The entire problem with corn-based ethanol, and thus the RFS, stems from the fact that the corn supply is not infinite. There are currently 322 million acres of farmland in the US, 12.4% of which alone is needed to meet the RFS. In other words, by the time 2022 rolls around, approximately 27% of US farmland will have to be designated to produce enough biomass to meet the RFS. For every bushel of corn that is going towards biofuel, there is one less bushel of corn going into our stomachs, or the stomachs of the cows that we eat. Basic economic supply and demand theory holds that when there is a fixed supply of a commodity and an increase in demand, prices will rise. Therefore, the use of corn for biofuel drives up food prices at a rate higher than inflation for the average consumer shopping in the grocery store and for restaurants that need to buy food for their businesses. Prices also increase for farmers who need to purchase feed for their animals, further driving up food prices. PricewaterhouseCoopers (PWC) did some research for the NCCR on food and commodity costs, and found that prices increased by a total of $3.2 billion a year as a result of the RFS. This correlates to a 27% increase in corn prices and about an $18,000/year additional cost for individual restaurant locations as well.  Aside from price, here is some food for thought from a different perspective: there is a growing human population nearing 8 billion and millions of people starving that still needs to be fed.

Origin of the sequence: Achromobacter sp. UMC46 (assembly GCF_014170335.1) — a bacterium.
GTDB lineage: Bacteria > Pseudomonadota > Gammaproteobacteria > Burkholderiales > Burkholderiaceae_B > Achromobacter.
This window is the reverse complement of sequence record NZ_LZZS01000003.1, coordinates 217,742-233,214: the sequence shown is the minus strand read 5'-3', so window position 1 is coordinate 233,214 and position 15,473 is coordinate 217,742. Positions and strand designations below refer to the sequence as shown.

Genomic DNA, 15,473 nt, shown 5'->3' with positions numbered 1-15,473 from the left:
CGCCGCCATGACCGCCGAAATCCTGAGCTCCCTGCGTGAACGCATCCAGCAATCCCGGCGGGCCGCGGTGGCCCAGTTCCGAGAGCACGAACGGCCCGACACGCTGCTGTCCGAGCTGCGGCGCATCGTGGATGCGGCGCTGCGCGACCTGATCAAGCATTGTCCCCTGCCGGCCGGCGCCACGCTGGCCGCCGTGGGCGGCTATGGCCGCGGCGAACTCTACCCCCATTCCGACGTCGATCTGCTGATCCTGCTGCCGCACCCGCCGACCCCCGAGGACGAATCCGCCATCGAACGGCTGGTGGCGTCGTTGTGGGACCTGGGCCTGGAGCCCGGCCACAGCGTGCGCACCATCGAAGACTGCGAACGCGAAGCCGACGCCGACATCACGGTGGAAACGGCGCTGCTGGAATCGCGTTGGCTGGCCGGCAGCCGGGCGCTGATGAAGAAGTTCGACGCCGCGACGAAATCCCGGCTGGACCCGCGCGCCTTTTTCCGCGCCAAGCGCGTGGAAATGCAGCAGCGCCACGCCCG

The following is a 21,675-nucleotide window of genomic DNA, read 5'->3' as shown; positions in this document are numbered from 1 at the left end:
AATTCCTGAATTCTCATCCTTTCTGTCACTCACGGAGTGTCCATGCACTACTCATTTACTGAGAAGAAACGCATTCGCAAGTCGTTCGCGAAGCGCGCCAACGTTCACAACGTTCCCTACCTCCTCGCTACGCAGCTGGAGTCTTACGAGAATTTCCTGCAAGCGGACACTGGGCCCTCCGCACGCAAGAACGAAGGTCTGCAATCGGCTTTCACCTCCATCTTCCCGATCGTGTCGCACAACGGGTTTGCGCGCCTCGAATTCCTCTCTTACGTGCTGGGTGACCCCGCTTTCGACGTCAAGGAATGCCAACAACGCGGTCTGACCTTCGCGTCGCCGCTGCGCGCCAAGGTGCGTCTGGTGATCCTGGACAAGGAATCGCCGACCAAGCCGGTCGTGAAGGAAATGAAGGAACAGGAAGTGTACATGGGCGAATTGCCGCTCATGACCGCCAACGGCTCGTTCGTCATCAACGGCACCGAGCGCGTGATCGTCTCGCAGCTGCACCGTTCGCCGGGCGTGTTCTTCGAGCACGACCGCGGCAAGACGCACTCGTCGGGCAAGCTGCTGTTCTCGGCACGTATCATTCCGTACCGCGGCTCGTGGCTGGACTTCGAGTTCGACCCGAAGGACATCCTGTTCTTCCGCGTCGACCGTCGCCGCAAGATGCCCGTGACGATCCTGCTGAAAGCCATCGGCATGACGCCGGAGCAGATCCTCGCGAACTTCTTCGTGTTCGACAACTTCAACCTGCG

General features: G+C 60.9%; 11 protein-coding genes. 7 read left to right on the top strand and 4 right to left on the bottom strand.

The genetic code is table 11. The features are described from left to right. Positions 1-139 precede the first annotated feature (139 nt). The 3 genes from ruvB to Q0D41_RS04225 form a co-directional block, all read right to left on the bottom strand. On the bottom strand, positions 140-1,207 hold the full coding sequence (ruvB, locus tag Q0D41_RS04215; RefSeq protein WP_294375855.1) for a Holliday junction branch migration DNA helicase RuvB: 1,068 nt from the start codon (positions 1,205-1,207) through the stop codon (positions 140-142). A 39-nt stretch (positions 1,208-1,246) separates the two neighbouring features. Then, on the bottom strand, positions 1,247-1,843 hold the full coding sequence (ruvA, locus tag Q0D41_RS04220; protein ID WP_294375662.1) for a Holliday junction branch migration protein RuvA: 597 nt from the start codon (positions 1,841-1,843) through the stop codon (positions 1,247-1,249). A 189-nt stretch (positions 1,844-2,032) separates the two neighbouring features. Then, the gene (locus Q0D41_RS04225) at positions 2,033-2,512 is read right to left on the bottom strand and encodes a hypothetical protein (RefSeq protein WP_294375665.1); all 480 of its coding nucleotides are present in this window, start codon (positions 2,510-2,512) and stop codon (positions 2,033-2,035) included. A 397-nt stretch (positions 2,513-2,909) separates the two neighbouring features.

Environmental Issues:

As if the panel’s slam on biofuels wasn’t enough from an agricultural perspective, their attack on environmental implications of ethanol fuel turns the knife a little deeper. Faber cited four, I repeat, four, major environmental mishaps that accompany mass biofuel production. The first deals with air quality problems—increases in corn ethanol to meet RFS standards increase emissions of particulate matter (which can cause asthma, emphysema, and even cancer), VOCs (Volatile Organic Compounds), and other green house gases. Second, he elaborated on the associated wetland and grassland destruction—from 2008 to 2012, over 23 million acres of land were destroyed to cultivate the corn necessary to meet RFS, releasing soil carbon and nitrous oxide (N2O) into the air. Third, this destruction of wetlands and grasslands leads to habitat loss and decimation of wildlife, and Faber used the duck population in the Midwest as an example. Lastly, Faber mentioned higher drinking water costs and threats to water quality. 

The Politics:

The RFS is a matter of both policy and politics where the debate is not partisan-oriented. Rather, the politics are divided along regional and economic lines in which agricultural and energy interests coalign. As Faber put it, “The current mandate is administered in a North Korea style that would even make Kim Jong-un blush.” It will be interesting to see how the prospect of upcoming midterm elections affects RFS reform and repeal.  It also would’ve been nice if Welch stayed for the rest of the panel to attest to some of these questions, especially seeing how the political issues and inefficiencies in congress are pointed at the energy and commerce committee. A response and a dialogue between the Welch and the panelists would have been interesting and perhaps provided more insight to the future of the politics of the issue.

The Punch: